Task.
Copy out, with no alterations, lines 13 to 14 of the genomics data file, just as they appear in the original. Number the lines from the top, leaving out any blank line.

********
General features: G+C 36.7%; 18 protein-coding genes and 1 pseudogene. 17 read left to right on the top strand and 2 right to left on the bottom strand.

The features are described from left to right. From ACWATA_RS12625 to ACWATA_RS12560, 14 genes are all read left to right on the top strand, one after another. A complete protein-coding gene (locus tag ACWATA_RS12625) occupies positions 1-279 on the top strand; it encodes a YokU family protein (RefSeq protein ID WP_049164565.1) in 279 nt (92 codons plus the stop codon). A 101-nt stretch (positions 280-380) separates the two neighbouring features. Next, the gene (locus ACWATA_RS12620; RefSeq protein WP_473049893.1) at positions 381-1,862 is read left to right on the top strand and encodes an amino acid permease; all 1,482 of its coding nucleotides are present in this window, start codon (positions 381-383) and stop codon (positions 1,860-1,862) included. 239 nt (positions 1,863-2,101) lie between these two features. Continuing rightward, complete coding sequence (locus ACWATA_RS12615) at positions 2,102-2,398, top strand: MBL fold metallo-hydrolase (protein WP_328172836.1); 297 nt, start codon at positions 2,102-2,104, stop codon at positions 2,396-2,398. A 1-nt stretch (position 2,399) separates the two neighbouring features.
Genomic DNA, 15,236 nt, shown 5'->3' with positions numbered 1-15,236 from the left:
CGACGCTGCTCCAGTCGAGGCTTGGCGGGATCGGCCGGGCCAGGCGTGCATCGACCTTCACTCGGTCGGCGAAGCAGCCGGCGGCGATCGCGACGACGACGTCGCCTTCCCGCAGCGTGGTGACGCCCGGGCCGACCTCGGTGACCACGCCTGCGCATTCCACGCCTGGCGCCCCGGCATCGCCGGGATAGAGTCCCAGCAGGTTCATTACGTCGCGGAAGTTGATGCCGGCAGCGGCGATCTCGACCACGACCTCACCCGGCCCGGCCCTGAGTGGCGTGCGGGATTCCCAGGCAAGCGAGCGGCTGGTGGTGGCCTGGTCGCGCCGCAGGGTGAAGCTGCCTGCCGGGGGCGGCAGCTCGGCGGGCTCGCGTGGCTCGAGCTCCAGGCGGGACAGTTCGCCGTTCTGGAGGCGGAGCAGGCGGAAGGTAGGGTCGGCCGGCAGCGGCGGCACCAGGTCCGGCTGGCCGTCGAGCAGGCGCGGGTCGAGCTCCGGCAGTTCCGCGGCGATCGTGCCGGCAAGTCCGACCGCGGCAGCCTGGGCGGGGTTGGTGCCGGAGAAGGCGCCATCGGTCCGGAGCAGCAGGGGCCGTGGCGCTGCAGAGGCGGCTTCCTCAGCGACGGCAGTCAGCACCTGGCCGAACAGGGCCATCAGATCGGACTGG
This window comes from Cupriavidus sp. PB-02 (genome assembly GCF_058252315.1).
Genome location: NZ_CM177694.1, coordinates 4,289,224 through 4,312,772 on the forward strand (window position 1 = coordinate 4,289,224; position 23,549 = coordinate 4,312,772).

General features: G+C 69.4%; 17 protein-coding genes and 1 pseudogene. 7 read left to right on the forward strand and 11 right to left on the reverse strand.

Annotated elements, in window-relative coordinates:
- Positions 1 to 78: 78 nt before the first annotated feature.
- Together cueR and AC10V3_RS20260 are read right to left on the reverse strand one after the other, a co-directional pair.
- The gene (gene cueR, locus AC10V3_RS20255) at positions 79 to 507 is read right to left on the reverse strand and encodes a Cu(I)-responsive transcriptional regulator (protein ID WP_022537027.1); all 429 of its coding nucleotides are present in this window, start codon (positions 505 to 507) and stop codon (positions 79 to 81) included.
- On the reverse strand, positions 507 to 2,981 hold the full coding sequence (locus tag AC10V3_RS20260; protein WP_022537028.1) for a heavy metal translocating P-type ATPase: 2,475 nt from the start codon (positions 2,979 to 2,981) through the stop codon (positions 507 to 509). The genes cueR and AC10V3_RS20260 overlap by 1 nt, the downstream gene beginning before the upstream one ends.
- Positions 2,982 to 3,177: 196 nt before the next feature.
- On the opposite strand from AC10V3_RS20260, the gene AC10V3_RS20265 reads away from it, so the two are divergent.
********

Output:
- Positions 2,982 to 3,177: 196 nt before the next feature.
- On the opposite strand from AC10V3_RS20260, the gene AC10V3_RS20265 reads away from it, so the two are divergent.